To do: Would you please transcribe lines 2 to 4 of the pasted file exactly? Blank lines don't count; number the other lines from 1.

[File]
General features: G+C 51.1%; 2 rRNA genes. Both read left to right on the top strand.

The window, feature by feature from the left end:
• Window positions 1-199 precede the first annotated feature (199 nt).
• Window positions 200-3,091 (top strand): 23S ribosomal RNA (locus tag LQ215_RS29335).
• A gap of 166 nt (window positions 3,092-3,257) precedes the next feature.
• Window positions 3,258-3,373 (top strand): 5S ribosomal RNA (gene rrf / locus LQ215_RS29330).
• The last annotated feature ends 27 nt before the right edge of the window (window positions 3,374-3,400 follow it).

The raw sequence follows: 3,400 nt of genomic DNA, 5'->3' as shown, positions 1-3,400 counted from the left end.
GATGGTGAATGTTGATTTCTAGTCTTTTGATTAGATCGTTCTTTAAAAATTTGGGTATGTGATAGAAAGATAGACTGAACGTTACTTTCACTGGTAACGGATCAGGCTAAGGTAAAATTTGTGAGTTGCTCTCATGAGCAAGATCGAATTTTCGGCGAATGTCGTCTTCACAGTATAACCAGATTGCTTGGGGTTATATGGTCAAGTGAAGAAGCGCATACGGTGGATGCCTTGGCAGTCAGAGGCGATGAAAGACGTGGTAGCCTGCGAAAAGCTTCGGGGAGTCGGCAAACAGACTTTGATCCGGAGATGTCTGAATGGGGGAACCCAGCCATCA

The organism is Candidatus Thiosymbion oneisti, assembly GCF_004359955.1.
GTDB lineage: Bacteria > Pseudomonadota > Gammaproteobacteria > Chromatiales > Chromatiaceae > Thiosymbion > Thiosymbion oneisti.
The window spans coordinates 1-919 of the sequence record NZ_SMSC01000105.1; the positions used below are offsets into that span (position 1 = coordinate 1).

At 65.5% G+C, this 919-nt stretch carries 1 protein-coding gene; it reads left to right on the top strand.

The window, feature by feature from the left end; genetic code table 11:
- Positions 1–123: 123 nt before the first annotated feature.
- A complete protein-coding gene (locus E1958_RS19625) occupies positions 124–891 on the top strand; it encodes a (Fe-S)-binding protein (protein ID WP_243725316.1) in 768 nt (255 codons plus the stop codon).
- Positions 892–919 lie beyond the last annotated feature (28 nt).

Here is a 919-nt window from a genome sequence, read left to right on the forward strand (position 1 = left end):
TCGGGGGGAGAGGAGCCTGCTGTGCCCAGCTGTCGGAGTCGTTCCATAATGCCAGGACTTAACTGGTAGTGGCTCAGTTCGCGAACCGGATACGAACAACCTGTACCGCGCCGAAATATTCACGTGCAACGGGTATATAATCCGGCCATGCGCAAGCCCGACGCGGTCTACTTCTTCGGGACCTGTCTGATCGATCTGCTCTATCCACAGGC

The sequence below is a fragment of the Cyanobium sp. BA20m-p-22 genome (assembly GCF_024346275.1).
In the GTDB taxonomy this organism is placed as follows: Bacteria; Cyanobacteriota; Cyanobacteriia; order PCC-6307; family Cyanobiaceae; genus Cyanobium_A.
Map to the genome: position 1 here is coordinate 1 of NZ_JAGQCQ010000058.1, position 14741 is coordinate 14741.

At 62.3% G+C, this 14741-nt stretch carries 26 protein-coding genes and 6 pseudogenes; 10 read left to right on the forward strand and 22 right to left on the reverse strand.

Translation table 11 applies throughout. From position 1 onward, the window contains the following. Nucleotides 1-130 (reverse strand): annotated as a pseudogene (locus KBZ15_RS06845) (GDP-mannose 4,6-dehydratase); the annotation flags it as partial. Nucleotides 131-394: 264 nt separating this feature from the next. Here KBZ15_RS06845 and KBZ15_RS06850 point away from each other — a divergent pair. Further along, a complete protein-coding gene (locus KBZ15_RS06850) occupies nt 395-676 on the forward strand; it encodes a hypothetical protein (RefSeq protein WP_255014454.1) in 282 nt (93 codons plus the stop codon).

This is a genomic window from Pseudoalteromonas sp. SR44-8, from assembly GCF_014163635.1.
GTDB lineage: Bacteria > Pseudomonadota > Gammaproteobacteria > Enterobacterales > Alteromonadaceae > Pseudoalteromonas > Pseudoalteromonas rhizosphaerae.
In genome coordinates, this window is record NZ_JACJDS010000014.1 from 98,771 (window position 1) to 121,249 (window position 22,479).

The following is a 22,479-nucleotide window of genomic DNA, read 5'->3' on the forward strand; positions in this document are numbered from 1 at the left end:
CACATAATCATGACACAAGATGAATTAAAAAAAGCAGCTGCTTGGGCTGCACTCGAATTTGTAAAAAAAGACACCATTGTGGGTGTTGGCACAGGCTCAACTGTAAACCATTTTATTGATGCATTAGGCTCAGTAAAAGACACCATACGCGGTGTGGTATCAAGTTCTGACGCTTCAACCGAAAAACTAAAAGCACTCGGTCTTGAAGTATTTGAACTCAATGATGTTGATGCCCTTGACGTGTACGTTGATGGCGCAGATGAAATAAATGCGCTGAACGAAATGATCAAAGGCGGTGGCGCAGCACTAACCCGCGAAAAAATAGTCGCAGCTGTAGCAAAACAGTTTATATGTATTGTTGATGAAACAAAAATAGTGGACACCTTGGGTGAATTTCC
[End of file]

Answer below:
The window, feature by feature from the left end:
• Window positions 1-199 precede the first annotated feature (199 nt).
• Window positions 200-3,091 (top strand): 23S ribosomal RNA (locus tag LQ215_RS29335).